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Posts Tagged ‘high-tech’

Technion Ranked with MIT for Graduates Who Are High-tech CEOs

Sunday, September 1st, 2013

Ever wondered where the most successful tech CEOs get their degrees? Bloomberg Rankings has the answer.

After analyzing the alma maters of 250 CEOs of U.S. tech companies with a market value of more than $1 billion, Bloomberg found the Technion-Israel Institute of Technology tied for seventh with MIT, Rice University and the University of Texas.

Israel is home to one of the world’s top tech hubs and Technion is where many of the country’s brightest go to train, according to the rankings.

One of those brightest is Stratasys CEO David Reis. According to Bloomberg, Reis’ 3-D printer maker acquired New York-based MakerBot Industries for at least $403 million earlier this year. The listing also cited the Technion’s collaboration with Cornell University to build a $2 billion tech campus and startup incubator on New York City’s Roosevelt Island.

Birthright May Double its Numbers, Plus Encourage Hi-Tech Aliyah

Tuesday, August 6th, 2013

Question: What’s Blue and White even though it’s on fire?  Answer:  The participants of most Birthright programs.

Approximately 350,000 Jews from across the globe have gone on the 10-day all expenses paid Birthright trip to Israel since the program started in 2000.

For some reason, the people who crafted the Birthright-Taglit program 13 years ago pretty much got it right.  Research shows that young Jews who go on Birthright trips are:

  • 46 percent more likely to feel very much connected to Israel than their counterparts who applied but did not go, and the Taglit effect was greatest among participants from relatively weaker Jewish backgrounds.
  • 28 percent more likely to report feeling very confident in their ability to explain Israel’s current situation than their counterparts who did not go.
  • 51 percent more likely to marry a Jewish person.
  • 28 percent more likely to rate marrying a Jew as somewhat or very important

The program is so popular that each year the program receives approximately 35,000 applications for about 20,500 spots.

But over this past year, according to a report in Haaretz, Israel’s Prime Minister’s Office, the Jewish Agency, and Jewish leaders, have developed a plan to further strengthen ties between Israel and Diaspora Jewish communities.

Jewish Agency Director-General Alan Hoffmann said the plan to increase those ties is based on four key components: Expanding Israeli presence on university campuses abroad; increasing the number of Israeli educators in Jewish institutions abroad; increasing the number of young immigrants in professions deemed required for the Israeli economy; and increasing participation of young Jewish adults in Israel experience programs.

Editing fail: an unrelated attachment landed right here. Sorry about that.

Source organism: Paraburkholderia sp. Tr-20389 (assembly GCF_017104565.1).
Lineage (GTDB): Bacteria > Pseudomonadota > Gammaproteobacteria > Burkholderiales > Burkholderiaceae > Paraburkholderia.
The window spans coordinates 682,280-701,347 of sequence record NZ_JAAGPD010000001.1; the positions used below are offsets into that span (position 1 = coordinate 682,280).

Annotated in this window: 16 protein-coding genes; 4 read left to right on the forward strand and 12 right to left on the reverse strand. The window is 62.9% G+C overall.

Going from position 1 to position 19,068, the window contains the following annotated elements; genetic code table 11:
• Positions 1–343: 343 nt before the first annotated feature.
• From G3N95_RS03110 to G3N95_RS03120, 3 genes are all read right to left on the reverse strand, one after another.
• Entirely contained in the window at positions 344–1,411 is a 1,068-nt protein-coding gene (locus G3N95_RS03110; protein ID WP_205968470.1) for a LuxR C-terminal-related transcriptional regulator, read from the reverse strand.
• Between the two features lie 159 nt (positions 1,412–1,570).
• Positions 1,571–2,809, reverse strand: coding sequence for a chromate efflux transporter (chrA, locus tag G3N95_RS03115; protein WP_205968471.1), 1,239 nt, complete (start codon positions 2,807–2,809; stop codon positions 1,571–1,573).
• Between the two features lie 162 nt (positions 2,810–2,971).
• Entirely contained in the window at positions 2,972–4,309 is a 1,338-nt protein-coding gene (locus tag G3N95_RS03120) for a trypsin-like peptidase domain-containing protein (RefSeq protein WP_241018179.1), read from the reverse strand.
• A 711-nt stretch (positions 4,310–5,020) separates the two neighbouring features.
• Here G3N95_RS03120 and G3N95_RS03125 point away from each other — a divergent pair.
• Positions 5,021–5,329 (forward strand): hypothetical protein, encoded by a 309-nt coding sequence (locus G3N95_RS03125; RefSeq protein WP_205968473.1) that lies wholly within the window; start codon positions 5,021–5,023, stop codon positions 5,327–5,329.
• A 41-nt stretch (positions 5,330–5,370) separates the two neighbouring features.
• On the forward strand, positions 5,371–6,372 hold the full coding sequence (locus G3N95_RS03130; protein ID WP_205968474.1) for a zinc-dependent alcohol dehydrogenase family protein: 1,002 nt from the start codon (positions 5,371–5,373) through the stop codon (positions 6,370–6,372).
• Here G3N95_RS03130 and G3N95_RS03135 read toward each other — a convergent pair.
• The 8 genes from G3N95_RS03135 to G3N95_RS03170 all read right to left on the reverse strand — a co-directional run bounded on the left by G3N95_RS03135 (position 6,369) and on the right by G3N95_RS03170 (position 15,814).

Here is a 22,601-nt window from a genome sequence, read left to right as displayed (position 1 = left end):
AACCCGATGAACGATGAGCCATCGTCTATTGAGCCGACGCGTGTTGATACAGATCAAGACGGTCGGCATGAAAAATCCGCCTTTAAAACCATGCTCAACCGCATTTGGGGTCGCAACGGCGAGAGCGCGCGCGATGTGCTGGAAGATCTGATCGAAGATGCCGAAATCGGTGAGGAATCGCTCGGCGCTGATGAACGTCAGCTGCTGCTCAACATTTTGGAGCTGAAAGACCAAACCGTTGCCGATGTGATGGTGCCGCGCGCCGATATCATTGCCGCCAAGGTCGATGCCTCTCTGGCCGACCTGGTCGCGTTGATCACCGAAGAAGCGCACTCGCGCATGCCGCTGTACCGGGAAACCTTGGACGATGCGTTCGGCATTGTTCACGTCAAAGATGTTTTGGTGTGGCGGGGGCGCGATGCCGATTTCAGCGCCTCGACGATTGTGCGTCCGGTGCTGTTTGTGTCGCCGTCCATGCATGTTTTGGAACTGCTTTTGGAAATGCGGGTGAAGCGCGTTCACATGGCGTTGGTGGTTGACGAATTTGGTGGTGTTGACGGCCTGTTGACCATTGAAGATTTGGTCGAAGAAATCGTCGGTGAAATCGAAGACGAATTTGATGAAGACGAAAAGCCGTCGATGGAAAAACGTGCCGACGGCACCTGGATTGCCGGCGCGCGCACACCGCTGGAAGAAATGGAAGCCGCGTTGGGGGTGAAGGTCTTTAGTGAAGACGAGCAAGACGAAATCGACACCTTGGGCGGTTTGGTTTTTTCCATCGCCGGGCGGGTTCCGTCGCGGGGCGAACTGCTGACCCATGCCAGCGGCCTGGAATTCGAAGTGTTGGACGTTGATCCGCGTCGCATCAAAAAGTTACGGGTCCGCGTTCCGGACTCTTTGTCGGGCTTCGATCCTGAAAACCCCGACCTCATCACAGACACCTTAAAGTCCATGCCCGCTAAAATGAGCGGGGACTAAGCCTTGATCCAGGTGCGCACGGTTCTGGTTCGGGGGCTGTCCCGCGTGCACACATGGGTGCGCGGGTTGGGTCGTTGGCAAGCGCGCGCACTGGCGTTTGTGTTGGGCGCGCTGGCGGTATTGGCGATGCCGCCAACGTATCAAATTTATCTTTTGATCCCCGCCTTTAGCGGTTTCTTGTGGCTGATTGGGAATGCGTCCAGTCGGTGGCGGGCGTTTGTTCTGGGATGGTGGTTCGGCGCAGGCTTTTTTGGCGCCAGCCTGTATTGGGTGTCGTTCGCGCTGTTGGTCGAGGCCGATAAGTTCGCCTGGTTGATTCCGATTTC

While the new plan won’t be officially announced until October at a conference in Jerusalem, Hoffman divulged that one of the goals is to eliminate the long waiting list for Birthright trips.

For the 2013 Birthright program, 11,862 applicants were unable to participate because of budgetary restrictions. For the 2012 program, more than 17,000 were turned away.

According to Hoffmann, the new plan also includes providing special incentives for young high-tech professionals to immigrate to Israel.

“Looking at the Israeli economy over next 10-15 years, one of the inhibiting factors is that in some of the most successful areas, including high-tech, we are not generating enough trained people to meet the expanding needs of the economy,” Hoffmann told Haaretz.

The new initiative is expected to begin as a pilot program sometime in early 2014, and become fully operational in 2015.

The cost is estimated at $300 million, which will be financed much like the present Birthright program: Israel covers one-third of the expenses and donors cover the rest.

Israel’s Latest Invention: Camera Helping the Blind ‘See’ Objects

Monday, July 29th, 2013

A new invention from Israel that falls in line with the Jewish state’s reputation as a “start-up nation,” potentially revolutionizing life for the blind and the visually impaired, will go on sale in the United States in September.

The device, called OrCam, works via a 5-megapixel camera that attaches to glasses and can recognize text. With the help of the user, the camera can be taught to recognize objects and faces, said computer sciences professor and the co-founder of OrCam Technologies Amnon Shashua, who is also the co-founder of the more well-known Israeli start-up MobileEye, Haaretz and Reuters reported.

The camera uses audio feedback to relay visual information, and has a memory library in which it can store previously recognized objects. While the device still has difficulty handling light and non-flat surfaces, it will sell for $2,500 in the U.S. beginning in September.

 

PA Entrepreneurs Shun Politics in Cisco Systems Training

Friday, July 26th, 2013

Palestinian Authority entrepreneurs are not interested in politics and concentrate on business in a Cisco-Israel training program, Forbes business magazine reported. Israeli Jewish high-tech experts coach PA CEOs and middle-level managers in the sessions.

Cisco CEO John Chambers began thinking about the program after meeting with  chairman Mahmoud Abbas in Ramallah in 2008.

“I personally went to Cisco and said, ‘Forget about donating; allocate part of the money and help us create jobs,” according to  Tariq Maayah, a top Palestinian entrepreneur and business leader who spoke with Forbes.

Jews are carrying out the training because Cisco could not find any qualified PA Arabs.

“We didn’t find any Palestinian experts with the kind of credentials or backgrounds we needed,  and to bring them from the [United] States would be too expensive, so we have to use the Israeli Jews. Because we have plenty of those in Israel,” explained Gai Hetzroni, a top Cisco R&D executive. “